Wednesday, April 23, 2008

Ascol's generic gospel?


Perhaps Flounders leader, Tom Ascol, has "clarified" somewhat exactly what "gospel" it is which he thinks needs to be "recovered." It seems to be, "Jesus died for sinners as sinners," but where is the Scripture "proof-text" which says this?

Apparently, Ascol holds to a GENERIC Gospel theory, that it is OK to say that "Jesus died for sinners as sinners," but it's not OK to say "Jesus died for you" to a "particular" sinner. That is -- Ascol says it is improper to say to any particular sinner, "Jesus died for you," but it is OK to say "Jesus died for sinners as sinners" -- in a generic sense.

Being put into practice, I think this probably means that Ascol could visit every individual sinner in Cape Coral, or even every individual sinner in the entire state of Florida, and he could not say to any one of them, "Jesus died for you."

He could say to the whole state collectively, "Jesus died for sinners as sinners," but he could not say to any one of the Floridians, "Jesus died for you." Although the Great
Commission authorizes disciples to "preach the Gospel to every creature," evidently this does not mean that it is correct to preach it to every individual "creature" as such.

Paul, on the other hand, referred to "the Gospel which I preached unto you" in I Corinthians 15:1, and went on to say that "I delivered unto you first of all that which I also received, how that Christ died for our sins according to the scriptures." Apparently, Paul thought his Gospel could be preached to "every creature" as such, and not merely to "creatures" collectively (Mark 16:15, 16).

That apparently means that when Paul personally, as an individual ("I"), "received" the Gospel, he was "a" sinner, and when he preached to the Corinthians they were "sinners," and the message was "Christ died for OUR sins." He did not seem to have any problem with applying this to himself as "a" sinner, nor as applying it to a group of "sinners." In fact, Paul even says in one text that Christ "gave Himself for ME" (Galatians 2:20).

If Paul, as a Christian, could say that Christ died for "me," why could it not have been told to him when he was unsaved, that "Jesus died for Saul"? Would not that have been the truth before his salvation as afterwards?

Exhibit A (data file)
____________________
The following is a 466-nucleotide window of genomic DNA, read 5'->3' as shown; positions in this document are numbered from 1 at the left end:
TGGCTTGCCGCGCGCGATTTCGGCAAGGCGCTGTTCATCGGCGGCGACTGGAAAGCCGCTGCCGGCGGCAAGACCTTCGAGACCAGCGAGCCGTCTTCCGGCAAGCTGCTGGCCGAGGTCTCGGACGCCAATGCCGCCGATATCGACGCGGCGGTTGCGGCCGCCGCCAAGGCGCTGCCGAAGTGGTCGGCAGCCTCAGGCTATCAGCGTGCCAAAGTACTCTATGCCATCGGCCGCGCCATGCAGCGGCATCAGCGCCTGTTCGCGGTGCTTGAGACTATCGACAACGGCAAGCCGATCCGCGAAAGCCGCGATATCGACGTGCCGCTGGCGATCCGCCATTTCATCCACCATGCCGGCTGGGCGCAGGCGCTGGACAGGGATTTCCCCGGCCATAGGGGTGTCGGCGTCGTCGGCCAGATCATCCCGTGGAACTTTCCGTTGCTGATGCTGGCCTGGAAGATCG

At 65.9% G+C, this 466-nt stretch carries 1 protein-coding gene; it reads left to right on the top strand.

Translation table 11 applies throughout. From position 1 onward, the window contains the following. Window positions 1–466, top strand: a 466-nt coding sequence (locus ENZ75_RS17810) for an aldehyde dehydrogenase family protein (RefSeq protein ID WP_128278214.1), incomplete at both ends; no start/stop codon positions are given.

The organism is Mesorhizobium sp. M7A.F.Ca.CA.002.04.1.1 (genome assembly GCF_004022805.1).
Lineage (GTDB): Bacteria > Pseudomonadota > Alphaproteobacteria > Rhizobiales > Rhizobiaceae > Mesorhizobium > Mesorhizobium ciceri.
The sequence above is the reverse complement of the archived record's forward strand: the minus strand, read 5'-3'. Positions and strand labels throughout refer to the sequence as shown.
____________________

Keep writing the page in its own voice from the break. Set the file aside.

I have lately listened to a recording of a sermon delivered by a professing "5-point Calvinist" pastor in Houston who is taking to task the "Free Offer of the Gospel" concept. He indicates that since "we don't know who the elect are," and since Christ "died only for the elect," there can be no legitimate well-intentioned "free offer of the Gospel" to each and every person. He thinks it would not be truthful to extend a "free offer of the Gospel" to every creature. He says this is a form of "Arminianism."

I can only suppose he must fear that one of the "non-elect" might be lead to believe the Gospel and be saved, or perhaps make a false profession of faith!

At any rate, as for Tom Ascol, if I understand him correctly, it appears that he cannot preach, as the Gospel, that "Christ died for our sins" to every individual creature in the state of Florida.

But . . . can he even preach it to the professing Christians in the state? Since Tom does not infalliby know who is really saved, or who the "elect" are, how can he say to any sinner, lost or saved, "Jesus died for you?"

In fact, can he even say to each member of his church, "Jesus died for you," since he does not really know the actual spiritual state of each member, whether each one is "regenerated," or whether each one is really "elect"?

Evidently, Tom is stuck with a generic message, "Jesus died for sinners as sinners," but he can't really make an application of that to any individual sinner, not even to a member of his church, since he does not really know who the elect are!


At Wednesday, April 23, 2008 2:22:00 PM, Anonymous Fred said...

Impeccable logic, Bob.


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